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I've experimented with a few small game engines over the past few years and usually I end up keeping models separate as a .dae or similar file, then designing a scene file format and hand-writing the structure of my scene (flattening the scene hierarchy into a single mesh when loading). Mind you, I'm no professional - I only do this for fun - but the way I see it, this lets me reduce redundancy by keeping models common across multiple scenes in one separate file, and allows me to specify attributes specific to my engine (e.g. the entity type, materials, textures) in a non-hackish way.

But I've recently been noticing a lot of engines forego this, and instead keep the whole scene, including all models, as one file. So that's got me wondering - why would they do this? It seems convenient to lay out my scene and meshes specific to one level from my modelling application, sure, but it seems like it'd result in plenty of duplicate material and model data across levels. I like the hybrid approach taken by engines such as Source, where some scene-specific meshes can be made right within the level editor, though as a hobbyist developer working alone this is a little out of my reach.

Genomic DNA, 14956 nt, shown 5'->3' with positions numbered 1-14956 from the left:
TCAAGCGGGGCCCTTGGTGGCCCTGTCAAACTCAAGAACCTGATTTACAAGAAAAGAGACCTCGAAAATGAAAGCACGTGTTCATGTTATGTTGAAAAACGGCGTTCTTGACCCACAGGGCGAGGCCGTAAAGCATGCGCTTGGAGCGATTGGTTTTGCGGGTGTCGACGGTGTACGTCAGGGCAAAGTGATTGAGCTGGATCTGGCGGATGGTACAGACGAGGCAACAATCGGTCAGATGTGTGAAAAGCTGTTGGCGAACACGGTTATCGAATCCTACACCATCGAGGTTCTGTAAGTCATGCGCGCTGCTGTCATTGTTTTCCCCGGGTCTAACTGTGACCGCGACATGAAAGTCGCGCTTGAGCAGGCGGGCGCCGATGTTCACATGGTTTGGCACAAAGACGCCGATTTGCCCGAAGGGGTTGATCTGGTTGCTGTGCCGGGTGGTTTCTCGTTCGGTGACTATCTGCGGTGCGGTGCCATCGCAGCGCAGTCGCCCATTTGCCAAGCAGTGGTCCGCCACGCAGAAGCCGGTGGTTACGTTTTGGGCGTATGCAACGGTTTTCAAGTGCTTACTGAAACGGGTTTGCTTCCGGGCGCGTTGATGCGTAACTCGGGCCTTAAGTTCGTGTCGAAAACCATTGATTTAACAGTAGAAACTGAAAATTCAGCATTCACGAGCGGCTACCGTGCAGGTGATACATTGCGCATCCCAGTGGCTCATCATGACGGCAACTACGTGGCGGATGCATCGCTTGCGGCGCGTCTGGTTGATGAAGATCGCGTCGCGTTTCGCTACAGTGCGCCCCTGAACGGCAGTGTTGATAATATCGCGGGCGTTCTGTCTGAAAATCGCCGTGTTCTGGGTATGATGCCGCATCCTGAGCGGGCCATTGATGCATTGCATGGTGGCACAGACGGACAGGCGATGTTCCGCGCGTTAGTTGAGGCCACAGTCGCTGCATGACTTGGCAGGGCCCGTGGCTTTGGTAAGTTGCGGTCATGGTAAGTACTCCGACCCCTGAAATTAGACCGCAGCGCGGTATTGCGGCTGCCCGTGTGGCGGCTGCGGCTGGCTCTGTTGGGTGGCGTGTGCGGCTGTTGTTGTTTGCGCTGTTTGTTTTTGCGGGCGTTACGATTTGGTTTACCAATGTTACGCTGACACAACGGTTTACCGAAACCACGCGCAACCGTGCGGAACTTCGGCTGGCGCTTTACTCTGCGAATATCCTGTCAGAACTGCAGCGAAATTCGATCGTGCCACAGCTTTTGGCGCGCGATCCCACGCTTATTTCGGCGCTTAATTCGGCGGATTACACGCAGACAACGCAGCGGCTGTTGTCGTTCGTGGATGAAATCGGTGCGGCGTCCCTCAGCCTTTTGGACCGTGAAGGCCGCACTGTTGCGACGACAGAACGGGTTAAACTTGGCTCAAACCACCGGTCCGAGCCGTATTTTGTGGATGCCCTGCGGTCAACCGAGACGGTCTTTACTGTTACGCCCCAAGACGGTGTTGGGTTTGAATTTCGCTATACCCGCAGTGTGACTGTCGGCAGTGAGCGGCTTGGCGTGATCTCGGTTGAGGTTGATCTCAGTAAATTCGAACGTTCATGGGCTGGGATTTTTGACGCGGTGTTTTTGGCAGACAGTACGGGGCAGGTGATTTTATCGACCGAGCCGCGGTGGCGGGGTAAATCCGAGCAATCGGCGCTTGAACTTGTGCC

Are my priorities wrong here? What would you do?

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  • \$\begingroup\$ Probably just for convenience. You might notice that lots of games are really really big. \$\endgroup\$ – user253751 Feb 28 at 18:00